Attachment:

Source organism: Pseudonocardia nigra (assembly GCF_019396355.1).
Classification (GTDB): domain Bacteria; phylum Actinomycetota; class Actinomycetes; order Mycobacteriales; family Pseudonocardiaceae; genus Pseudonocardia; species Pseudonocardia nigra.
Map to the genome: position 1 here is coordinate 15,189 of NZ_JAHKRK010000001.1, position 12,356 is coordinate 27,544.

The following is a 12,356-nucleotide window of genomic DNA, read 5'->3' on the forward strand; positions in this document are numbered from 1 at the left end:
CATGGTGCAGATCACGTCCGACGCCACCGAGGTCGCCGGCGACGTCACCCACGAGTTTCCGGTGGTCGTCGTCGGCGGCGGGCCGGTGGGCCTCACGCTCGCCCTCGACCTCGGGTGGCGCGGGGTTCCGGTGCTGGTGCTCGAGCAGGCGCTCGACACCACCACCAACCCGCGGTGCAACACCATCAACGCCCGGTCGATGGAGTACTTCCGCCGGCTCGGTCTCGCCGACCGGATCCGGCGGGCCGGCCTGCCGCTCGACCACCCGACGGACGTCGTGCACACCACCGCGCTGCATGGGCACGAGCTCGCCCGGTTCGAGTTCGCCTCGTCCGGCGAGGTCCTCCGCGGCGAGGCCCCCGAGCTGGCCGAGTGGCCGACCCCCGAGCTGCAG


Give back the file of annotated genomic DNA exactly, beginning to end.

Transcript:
Source organism: Pseudonocardia nigra (assembly GCF_019396355.1).
Classification (GTDB): domain Bacteria; phylum Actinomycetota; class Actinomycetes; order Mycobacteriales; family Pseudonocardiaceae; genus Pseudonocardia; species Pseudonocardia nigra.
Map to the genome: position 1 here is coordinate 15,189 of NZ_JAHKRK010000001.1, position 12,356 is coordinate 27,544.

The following is a 12,356-nucleotide window of genomic DNA, read 5'->3' on the forward strand; positions in this document are numbered from 1 at the left end:
CATGGTGCAGATCACGTCCGACGCCACCGAGGTCGCCGGCGACGTCACCCACGAGTTTCCGGTGGTCGTCGTCGGCGGCGGGCCGGTGGGCCTCACGCTCGCCCTCGACCTCGGGTGGCGCGGGGTTCCGGTGCTGGTGCTCGAGCAGGCGCTCGACACCACCACCAACCCGCGGTGCAACACCATCAACGCCCGGTCGATGGAGTACTTCCGCCGGCTCGGTCTCGCCGACCGGATCCGGCGGGCCGGCCTGCCGCTCGACCACCCGACGGACGTCGTGCACACCACCGCGCTGCATGGGCACGAGCTCGCCCGGTTCGAGTTCGCCTCGTCCGGCGAGGTCCTCCGCGGCGAGGCCCCCGAGCTGGCCGAGTGGCCGACCCCCGAGCTGCAG